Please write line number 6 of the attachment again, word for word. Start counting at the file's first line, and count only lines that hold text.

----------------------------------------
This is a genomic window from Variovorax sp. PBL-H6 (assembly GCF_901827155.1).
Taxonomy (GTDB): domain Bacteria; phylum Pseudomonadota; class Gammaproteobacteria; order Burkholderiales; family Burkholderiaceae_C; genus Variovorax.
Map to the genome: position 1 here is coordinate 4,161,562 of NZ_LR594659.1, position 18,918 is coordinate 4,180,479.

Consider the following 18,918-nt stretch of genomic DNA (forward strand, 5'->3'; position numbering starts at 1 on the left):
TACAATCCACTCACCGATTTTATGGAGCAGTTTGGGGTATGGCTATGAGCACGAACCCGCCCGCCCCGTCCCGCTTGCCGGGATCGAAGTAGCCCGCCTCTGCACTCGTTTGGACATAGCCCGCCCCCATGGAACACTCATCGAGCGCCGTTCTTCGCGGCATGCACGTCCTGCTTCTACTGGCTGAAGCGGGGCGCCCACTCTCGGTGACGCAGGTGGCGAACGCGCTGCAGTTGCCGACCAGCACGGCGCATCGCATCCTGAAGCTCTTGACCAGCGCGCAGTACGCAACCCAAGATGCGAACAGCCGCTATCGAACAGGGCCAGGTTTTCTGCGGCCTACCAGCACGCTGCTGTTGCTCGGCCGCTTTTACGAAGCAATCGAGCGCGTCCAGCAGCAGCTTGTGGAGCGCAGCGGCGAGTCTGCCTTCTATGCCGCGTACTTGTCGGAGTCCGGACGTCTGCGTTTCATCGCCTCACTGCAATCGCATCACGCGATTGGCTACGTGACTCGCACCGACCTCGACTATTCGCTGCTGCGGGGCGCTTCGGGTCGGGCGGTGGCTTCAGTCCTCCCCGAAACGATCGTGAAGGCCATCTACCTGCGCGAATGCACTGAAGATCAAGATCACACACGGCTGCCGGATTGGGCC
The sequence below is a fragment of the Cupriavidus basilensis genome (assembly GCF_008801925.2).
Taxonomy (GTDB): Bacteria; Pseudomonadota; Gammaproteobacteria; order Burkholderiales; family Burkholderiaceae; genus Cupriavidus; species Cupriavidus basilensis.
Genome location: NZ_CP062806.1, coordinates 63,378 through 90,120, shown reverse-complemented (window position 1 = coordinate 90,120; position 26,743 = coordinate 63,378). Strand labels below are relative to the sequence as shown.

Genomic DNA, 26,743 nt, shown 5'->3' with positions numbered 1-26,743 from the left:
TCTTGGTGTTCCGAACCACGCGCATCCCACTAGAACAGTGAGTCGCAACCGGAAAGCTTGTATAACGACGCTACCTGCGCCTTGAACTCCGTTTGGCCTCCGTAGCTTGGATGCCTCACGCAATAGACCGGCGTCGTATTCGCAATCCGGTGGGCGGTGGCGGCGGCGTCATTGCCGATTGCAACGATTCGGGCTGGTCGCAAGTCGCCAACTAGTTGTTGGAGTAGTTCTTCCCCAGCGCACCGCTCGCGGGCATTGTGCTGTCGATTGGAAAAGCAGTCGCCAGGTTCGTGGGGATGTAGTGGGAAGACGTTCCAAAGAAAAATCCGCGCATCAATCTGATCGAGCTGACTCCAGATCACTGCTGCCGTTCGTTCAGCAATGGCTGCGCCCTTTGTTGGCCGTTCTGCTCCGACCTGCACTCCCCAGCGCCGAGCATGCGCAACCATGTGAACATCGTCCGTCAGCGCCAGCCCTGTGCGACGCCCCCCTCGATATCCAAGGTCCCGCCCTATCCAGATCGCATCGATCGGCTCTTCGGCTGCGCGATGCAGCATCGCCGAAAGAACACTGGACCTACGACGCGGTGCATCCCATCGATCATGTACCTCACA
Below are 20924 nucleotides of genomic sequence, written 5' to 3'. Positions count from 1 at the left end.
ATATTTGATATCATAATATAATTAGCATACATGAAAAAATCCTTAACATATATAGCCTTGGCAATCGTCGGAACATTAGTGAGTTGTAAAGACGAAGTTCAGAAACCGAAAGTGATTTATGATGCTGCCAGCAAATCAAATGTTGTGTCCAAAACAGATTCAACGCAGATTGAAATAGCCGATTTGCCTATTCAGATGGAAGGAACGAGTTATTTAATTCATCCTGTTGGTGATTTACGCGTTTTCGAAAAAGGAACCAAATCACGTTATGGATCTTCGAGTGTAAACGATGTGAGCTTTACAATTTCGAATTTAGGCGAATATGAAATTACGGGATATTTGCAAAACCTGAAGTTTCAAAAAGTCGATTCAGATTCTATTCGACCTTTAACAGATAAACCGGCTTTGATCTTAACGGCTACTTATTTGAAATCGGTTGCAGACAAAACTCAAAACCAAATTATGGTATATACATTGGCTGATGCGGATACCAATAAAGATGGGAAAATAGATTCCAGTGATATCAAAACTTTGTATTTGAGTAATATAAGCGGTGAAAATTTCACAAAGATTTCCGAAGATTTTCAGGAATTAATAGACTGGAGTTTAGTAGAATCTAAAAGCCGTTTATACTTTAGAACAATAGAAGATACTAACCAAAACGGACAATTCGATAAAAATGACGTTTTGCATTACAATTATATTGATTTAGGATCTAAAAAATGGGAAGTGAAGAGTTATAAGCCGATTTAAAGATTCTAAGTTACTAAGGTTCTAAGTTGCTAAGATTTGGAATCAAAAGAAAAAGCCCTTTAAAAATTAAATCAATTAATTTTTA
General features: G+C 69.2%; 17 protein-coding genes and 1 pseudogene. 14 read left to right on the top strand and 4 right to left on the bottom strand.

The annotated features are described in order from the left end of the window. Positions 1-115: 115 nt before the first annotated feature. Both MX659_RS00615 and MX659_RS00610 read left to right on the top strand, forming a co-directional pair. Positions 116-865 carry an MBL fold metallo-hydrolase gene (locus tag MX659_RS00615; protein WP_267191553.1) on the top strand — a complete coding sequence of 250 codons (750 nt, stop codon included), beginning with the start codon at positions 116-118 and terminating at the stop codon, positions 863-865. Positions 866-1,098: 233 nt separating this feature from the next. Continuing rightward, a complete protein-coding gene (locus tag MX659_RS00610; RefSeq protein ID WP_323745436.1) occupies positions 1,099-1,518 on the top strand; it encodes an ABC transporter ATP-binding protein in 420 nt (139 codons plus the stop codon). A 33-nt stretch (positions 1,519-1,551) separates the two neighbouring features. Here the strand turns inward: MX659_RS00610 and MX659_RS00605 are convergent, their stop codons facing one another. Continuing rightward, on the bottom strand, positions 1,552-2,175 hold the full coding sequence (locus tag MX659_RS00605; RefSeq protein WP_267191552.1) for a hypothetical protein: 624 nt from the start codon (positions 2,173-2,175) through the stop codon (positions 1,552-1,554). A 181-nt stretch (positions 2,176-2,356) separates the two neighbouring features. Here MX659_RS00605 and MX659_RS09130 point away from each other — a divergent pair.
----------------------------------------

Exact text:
The sequence below is a fragment of the Cupriavidus basilensis genome (assembly GCF_008801925.2).